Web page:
CBM programme builds sustainable structures in the fight against visual impairment. The aim is to improve access to equitable and quality eye care by strengthening health systems.
Twenty-two medical students from Eastern and Southern Africa and Central and Western Africa have been awarded fully funded scholarships by CBM. The scholarship recipients from Kenya, Uganda, Ethiopia, Malawi, Rwanda, Sierra Leone and Tanzania are training to become ophthalmologists at various universities in Africa.
The 22 are part of a CBM programme to build sustainable structures in the fight against visual impairment. The programme aims to improve access to equitable and quality eye care by strengthening health systems. So far, CBM has awarded 108 scholarships for Ophthalmology and 86 trainees have finalised training and graduated.
Priority is given to doctors working in underserved communities in need of eye care services. They are required by their institutions to return there to provide affordable and quality services.
The need for ophthalmology specialists is great in many African countries. Especially in sub-Saharan countries like Uganda and Malawi, there is a shortage of ophthalmologists who can operate on cataracts and other diseases. The number of ophthalmologists per million population ranges from 1.1 to 4.4, compared to an average of 80 ophthalmologists per million in high-income countries.
In Uganda, for example, there is only 1 ophthalmologist for every 1 million people - far less than the recommended minimum ratio. The country needs about 96 more ophthalmologists. As a result, communities often have limited access to effective treatment for more serious eye diseases.
The CBM scholarship programme aims to fill this gap: So far, it has awarded 108 scholarships for MMED in ophthalmology and 86 as ophthalmologists. Most of these ophthalmologists are working in eye health centres, helping to eliminate preventable blindness. Some work as senior lecturers in training institutions, trainers and heads of departments in mid level training institutions, heads of eye departments in teaching and referral hospitals, eye care coordinators at the Ministry of Health, and provide various specialised ophthalmology services, among others.
What is the Benefit of the Programme?
CBM has been running this scholarship programme since 2000. Students receive a first-class education that they can take with them to remote areas where ophthalmic care is scarce. The scholarship covers tuition fees, training instruments, other professional costs, and stipend.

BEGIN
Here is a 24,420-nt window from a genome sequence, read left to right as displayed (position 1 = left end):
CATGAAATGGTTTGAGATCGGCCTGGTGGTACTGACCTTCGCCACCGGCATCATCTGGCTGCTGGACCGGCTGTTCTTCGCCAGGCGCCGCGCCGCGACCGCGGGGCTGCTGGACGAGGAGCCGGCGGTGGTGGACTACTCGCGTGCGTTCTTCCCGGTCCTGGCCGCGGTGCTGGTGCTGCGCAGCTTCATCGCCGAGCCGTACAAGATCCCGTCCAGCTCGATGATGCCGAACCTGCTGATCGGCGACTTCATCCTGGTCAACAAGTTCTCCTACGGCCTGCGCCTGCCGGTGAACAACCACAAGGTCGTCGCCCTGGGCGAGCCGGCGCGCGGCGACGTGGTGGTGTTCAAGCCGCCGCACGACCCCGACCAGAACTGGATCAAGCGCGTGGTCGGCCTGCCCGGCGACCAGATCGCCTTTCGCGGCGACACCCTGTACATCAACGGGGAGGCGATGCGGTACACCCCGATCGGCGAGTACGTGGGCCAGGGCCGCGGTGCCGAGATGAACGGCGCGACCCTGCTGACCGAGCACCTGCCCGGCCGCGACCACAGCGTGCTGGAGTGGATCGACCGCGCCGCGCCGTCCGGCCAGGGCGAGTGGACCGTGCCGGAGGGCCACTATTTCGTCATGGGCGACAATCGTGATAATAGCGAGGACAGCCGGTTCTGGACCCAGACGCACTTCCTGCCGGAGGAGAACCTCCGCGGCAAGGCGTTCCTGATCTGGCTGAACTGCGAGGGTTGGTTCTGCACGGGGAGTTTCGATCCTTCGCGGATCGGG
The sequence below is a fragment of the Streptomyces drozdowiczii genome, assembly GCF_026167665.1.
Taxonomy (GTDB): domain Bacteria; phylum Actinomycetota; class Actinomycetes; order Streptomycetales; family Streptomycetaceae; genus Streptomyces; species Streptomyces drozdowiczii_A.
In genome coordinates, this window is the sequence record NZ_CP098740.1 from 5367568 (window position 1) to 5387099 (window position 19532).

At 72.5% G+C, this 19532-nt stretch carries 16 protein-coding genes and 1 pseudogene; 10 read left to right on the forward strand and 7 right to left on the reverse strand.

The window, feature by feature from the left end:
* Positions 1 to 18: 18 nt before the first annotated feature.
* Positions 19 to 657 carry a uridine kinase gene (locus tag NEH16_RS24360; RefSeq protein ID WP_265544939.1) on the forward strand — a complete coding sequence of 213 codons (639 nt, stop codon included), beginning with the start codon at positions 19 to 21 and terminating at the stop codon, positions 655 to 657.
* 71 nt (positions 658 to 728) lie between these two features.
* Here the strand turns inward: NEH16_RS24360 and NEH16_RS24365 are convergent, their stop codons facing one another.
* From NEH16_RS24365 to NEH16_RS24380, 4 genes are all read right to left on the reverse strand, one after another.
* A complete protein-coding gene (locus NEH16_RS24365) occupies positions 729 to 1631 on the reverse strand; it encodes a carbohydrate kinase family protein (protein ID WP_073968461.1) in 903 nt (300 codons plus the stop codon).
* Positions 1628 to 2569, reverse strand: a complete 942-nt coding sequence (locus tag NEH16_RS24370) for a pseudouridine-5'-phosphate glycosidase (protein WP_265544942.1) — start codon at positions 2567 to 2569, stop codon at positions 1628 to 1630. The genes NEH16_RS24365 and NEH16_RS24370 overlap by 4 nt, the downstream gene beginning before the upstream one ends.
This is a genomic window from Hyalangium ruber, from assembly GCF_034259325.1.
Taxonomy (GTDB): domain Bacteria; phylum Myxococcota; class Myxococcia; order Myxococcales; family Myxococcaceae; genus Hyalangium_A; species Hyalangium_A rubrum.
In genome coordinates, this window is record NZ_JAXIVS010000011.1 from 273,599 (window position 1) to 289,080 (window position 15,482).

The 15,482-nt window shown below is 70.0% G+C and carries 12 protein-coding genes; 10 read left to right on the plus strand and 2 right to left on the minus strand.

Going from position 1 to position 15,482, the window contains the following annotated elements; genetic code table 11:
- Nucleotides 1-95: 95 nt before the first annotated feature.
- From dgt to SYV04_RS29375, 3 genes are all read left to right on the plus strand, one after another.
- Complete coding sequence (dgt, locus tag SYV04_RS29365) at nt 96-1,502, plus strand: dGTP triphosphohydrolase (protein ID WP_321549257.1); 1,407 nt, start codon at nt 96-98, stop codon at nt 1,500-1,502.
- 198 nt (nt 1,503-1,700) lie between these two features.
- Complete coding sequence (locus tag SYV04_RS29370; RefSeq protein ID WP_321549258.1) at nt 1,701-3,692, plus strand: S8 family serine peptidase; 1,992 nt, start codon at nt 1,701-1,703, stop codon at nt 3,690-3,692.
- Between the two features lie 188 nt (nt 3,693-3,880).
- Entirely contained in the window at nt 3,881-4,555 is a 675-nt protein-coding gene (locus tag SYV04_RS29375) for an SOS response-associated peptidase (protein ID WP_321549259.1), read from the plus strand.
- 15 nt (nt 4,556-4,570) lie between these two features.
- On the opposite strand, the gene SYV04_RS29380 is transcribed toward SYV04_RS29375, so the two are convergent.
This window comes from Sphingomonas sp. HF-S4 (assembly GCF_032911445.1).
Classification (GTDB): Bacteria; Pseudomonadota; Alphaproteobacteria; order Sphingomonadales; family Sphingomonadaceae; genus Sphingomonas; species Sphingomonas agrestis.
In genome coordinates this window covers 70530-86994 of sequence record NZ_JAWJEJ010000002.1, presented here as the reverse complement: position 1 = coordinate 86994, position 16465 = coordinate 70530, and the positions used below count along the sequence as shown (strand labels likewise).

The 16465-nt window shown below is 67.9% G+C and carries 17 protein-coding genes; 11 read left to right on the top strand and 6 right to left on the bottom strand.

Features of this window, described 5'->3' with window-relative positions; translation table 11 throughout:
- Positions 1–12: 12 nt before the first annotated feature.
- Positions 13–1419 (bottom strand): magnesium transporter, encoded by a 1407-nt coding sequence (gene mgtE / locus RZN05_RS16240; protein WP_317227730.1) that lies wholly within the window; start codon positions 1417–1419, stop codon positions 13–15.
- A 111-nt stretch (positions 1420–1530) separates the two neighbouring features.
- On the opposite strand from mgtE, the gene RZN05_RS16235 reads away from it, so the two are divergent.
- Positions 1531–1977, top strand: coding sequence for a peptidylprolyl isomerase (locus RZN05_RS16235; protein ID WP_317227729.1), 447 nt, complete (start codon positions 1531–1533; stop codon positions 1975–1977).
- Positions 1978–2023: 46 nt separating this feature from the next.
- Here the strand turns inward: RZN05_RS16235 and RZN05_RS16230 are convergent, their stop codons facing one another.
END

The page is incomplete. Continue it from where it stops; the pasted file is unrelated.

To further strengthen its impact, the programme has now been redesigned and expanded to include training for mid-level eye care professionals such as optometrists, specialised ophthalmic nurses and low vision experts.
New Call for CBM Scholarship Programme Announced
Twelve scholarships will be awarded to doctors across Africa who wish to pursue a Master of Medicine in Ophthalmology (or equivalent) in the academic year 2022/2023. The scholarship package covers tuition fees, stipend, relocation expenses, in-patient medical cover for the resident, seminars, and a set of ophthalmic instruments.
How to Apply
Meet Some of the CBM Scholarship Alumni
First Female Ophthalmologist in South Sudan
Dr Aja Paul Acuoth, a graduate of the CBM scholarship programme, is the first female ophthalmologist in South Sudan. She graduated from the University of Nairobi in 2019 and is currently working at Juba Teaching Hospital in South Sudan. She is also chairs the Ophthalmological Association of South Sudan.
In addition to her work at the hospital, Dr Aja conducts awareness campaigns on trachoma and cataract surgery to encourage annual eye examinations. On this year's World Sight Day, she actively promoted eye examinations.
Dr Christopher Mwanansao from Tanzania
After graduating in 2016, Dr Christopher Mwanansao returned to Bugando Medical Centre in rural Mwanza, Tanzania, as an ophthalmologist and vitreoretinal surgeon.
With CBM's support, he has played a leading role in transforming the centre’s eye clinic into a fully equipped centre for ophthalmology. Before 2016, the clinic could only treat 80 patients a week. Today, the clinic treats 600 patients every week. Annual cataract surgeries have increased from 18 patients in 2016 to 1000-1200patients per year currently. The clinic also offers services in paediatric ophthalmology, diabetic retinopathy, and laser treatment.
Dr Christopher also teaches at the Bugando School of Medicine, Department of Surgery and is president of the Tanzania Ophthalmology Society.
Dr Hillary Rono from Kenya
Peek Vision's Country Director in Kenya, Dr Hillary Rono, a CBM scholarship alumnus graduated from the University of Nairobi in 2006. He is an eye surgeon and public health researcher. He has led the establishment and renovation of eye care facilities and teams in Trans-Nzoia County, Kenya. This includes Kitale Eye Hospital, which serves a population of 1.6 million people. He was featured by the Queen Elizabeth Diamond Jubilee Trust in their inspirational film "Double Joy". The International Agency for the Prevention of Blindness (IAPB) has named him an "Eye Health Hero". He is also the first African ophthalmologist to be awarded the Ruskell Medal by the Worshipful Company of Spectacle Makers in 2022.
The alumni will share their experiences and guide young talents. The team will meet for the first time at the annual scientific conference of the University of Ophthalmology of Eastern Central and Southern Africa in August 2023.